Person-Centred Therapy

1840 Words8 Pages
Introduction There are a number of therapeutic theories used within social care practice in order to assist a service user. Each is unique in terms of methods of intervention and approaches that may be used. For the purpose of this assignment, Cognitive behavioural therapy and person-centred therapy will be discussed throughout. CBT enables people to become aware of the behaviours, and beliefs that affect them while the goal of Person-Centred therapy is to enable to person to explore their own well being Person Centred Therapy Definition Person centred therapy was a humanistic personality theory originated by Carl Rodgers in the 1940s. Person centred therapy full respects the service users right to determine their path in life. It makes no…show more content…
This is being true to who we are. According to Roger (1951) this is distinctive and cannot be learnt. He suggests that this concept is where the actualising tendency exists. Our other ‘self’ according to Rodgers, is learnt through others throughout our lives. e.g. messages received from parents, interactions within relationships. Person centred therapy suggests that self-worth exists when we experience unconditional positive regard from the other people, compared to an unhealthy self-concept when one is affected by people’s opinions. Denial often comes into play when it comes to the conditions of worth. A service user may experience psychological distress if there is an imbalance between the organismic self and self-concept i.e. incongruence. When one questions there worth they may experience fear, depression and/or anxiety. Therapeutic theories such a person centred therapy aim to promote the self-actualization in the service user. The therapist enables the service user to control and direct the therapy process with the presence of the actualizing tendency. Therefore in a way, there are no particular interventions from therapist.…show more content…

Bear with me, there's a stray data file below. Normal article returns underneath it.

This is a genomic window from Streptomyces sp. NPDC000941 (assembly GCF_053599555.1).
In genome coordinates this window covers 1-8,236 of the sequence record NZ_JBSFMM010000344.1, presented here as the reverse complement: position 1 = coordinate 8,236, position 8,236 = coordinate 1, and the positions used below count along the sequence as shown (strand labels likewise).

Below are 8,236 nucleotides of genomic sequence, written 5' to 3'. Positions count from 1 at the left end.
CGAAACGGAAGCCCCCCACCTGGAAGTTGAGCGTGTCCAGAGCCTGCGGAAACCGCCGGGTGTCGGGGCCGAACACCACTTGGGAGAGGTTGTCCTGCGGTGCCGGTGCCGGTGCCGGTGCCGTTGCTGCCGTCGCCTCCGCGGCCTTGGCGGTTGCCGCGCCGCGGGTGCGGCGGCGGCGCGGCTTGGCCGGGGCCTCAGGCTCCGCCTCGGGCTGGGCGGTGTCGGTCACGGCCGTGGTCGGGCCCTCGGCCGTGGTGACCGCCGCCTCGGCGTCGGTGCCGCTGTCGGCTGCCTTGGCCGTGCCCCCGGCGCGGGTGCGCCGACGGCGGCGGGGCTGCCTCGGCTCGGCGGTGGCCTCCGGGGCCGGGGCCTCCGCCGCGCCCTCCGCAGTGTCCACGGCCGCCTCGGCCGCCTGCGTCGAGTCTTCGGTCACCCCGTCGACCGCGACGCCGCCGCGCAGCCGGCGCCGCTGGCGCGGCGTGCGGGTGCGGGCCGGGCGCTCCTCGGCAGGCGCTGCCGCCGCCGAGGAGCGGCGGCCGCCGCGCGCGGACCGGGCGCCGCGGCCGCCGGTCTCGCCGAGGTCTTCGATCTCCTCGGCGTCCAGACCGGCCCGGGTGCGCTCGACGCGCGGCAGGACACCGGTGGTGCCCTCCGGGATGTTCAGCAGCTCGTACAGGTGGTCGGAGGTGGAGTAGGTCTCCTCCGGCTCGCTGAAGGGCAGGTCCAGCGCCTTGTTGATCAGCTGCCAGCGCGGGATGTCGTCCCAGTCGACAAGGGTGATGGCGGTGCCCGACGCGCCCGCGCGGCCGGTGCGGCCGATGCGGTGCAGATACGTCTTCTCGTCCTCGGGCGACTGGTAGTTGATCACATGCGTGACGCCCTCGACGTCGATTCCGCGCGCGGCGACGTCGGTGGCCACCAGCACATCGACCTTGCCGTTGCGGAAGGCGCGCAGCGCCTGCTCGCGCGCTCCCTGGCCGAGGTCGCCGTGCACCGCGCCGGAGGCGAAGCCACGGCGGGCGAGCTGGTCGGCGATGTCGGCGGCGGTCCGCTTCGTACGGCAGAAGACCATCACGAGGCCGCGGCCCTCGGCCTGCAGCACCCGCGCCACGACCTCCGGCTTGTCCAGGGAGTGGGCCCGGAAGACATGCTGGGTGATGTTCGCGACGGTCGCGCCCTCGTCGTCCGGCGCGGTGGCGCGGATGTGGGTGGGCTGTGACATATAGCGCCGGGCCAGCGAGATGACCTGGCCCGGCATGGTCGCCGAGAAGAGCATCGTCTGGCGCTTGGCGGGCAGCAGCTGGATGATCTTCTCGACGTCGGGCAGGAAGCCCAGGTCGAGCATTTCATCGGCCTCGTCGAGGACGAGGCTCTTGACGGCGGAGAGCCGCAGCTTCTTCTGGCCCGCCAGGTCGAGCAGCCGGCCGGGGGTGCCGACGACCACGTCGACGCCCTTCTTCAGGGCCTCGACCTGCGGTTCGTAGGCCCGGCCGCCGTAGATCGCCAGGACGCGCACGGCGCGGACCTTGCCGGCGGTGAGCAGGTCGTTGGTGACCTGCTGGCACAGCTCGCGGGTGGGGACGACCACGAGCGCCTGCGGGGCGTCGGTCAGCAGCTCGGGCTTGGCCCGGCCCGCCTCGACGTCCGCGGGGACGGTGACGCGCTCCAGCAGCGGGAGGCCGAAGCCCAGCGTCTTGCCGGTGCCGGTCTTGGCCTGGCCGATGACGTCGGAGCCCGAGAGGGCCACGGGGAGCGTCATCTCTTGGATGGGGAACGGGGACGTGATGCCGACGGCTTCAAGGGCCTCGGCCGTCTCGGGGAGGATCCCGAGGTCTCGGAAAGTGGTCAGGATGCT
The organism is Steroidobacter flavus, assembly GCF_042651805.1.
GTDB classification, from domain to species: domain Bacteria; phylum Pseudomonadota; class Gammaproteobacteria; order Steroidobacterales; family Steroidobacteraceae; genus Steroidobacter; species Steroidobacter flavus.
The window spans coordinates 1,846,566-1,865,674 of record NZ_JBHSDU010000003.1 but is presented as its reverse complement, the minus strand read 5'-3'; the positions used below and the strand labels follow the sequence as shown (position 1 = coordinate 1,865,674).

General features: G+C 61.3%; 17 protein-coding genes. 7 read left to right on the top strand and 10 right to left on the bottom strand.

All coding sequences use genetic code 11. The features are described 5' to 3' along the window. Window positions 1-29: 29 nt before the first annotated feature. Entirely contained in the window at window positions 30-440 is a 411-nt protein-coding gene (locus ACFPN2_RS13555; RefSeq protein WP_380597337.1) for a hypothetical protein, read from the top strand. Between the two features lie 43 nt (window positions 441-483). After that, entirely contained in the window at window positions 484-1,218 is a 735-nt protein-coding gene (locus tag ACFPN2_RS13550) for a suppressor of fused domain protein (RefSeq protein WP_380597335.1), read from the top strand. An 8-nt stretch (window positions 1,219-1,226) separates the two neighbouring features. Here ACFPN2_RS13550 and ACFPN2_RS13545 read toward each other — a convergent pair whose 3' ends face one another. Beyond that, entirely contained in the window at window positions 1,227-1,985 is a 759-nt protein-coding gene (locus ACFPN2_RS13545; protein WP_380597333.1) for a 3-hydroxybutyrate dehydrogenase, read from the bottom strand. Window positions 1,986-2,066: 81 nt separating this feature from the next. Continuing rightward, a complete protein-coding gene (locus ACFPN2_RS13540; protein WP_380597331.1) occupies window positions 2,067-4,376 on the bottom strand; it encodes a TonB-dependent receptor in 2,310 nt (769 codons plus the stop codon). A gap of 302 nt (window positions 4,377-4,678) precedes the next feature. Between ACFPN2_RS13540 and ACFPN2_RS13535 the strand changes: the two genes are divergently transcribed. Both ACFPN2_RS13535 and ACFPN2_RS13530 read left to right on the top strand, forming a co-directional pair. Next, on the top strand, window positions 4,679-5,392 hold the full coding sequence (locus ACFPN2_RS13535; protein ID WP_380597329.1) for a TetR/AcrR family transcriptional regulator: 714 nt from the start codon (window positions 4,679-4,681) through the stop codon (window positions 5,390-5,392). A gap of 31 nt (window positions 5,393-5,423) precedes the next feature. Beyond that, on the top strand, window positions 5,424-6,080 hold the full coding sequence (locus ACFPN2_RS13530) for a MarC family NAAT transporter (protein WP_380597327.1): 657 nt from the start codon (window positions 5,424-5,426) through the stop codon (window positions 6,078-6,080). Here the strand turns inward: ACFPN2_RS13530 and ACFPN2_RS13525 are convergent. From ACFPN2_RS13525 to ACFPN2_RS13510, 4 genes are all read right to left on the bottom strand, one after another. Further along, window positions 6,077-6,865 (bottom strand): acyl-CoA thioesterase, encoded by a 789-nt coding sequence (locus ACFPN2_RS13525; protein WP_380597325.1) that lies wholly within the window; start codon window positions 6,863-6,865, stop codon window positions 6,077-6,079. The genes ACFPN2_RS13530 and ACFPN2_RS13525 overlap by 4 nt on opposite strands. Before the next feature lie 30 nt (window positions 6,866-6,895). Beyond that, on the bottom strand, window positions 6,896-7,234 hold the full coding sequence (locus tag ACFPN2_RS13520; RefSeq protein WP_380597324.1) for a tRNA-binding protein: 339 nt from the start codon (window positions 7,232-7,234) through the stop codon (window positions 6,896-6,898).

I liked how experiential group was structured each week; I felt it was consistent as the group was interactive and would always offer feedback to one another. During our opening and closing sessions each week I was vividly able to catch my own automatic negative thinking. This is simply because of the fact that positive thinking was welcomed to group by members each week. For example in my reflective diary I wrote ‘when doing the opening today I realised how negative the majority of the group was reflecting on last week... it wasn’t until ‘X’ started talking so positively about her week that I realised how negative I was and didn’t think to remember the actual good things that happened’ As the weeks went on I began to turn the tables on this automatic negative thinking gradually. For example, I often spoke of procrastination habits which I now realise are because of worries and fears. It is clear that I had a low level of self-efficacy as I consistently talked about avoiding difficult tasks and dwelled on the obstacles. Also I felt the facilitator of group this year was genuine and non-judgemental throughout which was a huge aid. As well as that, social persuasion from group members and seeing them succeed despite failures, reminded me that I too have the capabilities to do so. Also one group experiential session consisted of

More about Person-Centred Therapy

Open Document